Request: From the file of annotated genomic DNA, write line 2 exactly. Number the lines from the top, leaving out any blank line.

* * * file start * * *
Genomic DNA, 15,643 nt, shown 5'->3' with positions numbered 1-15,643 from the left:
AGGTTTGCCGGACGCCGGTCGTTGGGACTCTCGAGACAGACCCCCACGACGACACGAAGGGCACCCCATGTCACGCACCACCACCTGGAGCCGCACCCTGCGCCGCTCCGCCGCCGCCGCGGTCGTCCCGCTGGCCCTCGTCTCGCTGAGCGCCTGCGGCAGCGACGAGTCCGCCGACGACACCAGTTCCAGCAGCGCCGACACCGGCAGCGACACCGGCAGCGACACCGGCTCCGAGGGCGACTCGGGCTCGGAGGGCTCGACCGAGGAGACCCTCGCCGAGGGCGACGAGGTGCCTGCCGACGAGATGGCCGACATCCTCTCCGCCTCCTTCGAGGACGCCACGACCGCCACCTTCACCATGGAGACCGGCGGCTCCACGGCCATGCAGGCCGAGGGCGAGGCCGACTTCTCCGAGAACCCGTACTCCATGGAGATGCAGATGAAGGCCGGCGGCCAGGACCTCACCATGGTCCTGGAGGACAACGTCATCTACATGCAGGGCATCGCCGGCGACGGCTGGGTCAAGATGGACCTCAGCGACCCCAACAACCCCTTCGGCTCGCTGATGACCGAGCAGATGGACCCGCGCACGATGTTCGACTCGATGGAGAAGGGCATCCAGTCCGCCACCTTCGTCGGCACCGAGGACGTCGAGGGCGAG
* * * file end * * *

AGGTTTGCCGGACGCCGGTCGTTGGGACTCTCGAGACAGACCCCCACGACGACACGAAGGGCACCCCATGTCACGCACCACCACCTGGAGCCGCACCCTGCGCCGCTCCGCCGCCGCCGCGGTCGTCCCGCTGGCCCTCGTCTCGCTGAGCGCCTGCGGCAGCGACGAGTCCGCCGACGACACCAGTTCCAGCAGCGCCGACACCGGCAGCGACACCGGCAGCGACACCGGCTCCGAGGGCGACTCGGGCTCGGAGGGCTCGACCGAGGAGACCCTCGCCGAGGGCGACGAGGTGCCTGCCGACGAGATGGCCGACATCCTCTCCGCCTCCTTCGAGGACGCCACGACCGCCACCTTCACCATGGAGACCGGCGGCTCCACGGCCATGCAGGCCGAGGGCGAGGCCGACTTCTCCGAGAACCCGTACTCCATGGAGATGCAGATGAAGGCCGGCGGCCAGGACCTCACCATGGTCCTGGAGGACAACGTCATCTACATGCAGGGCATCGCCGGCGACGGCTGGGTCAAGATGGACCTCAGCGACCCCAACAACCCCTTCGGCTCGCTGATGACCGAGCAGATGGACCCGCGCACGATGTTCGACTCGATGGAGAAGGGCATCCAGTCCGCCACCTTCGTCGGCACCGAGGACGTCGAGGGCGAG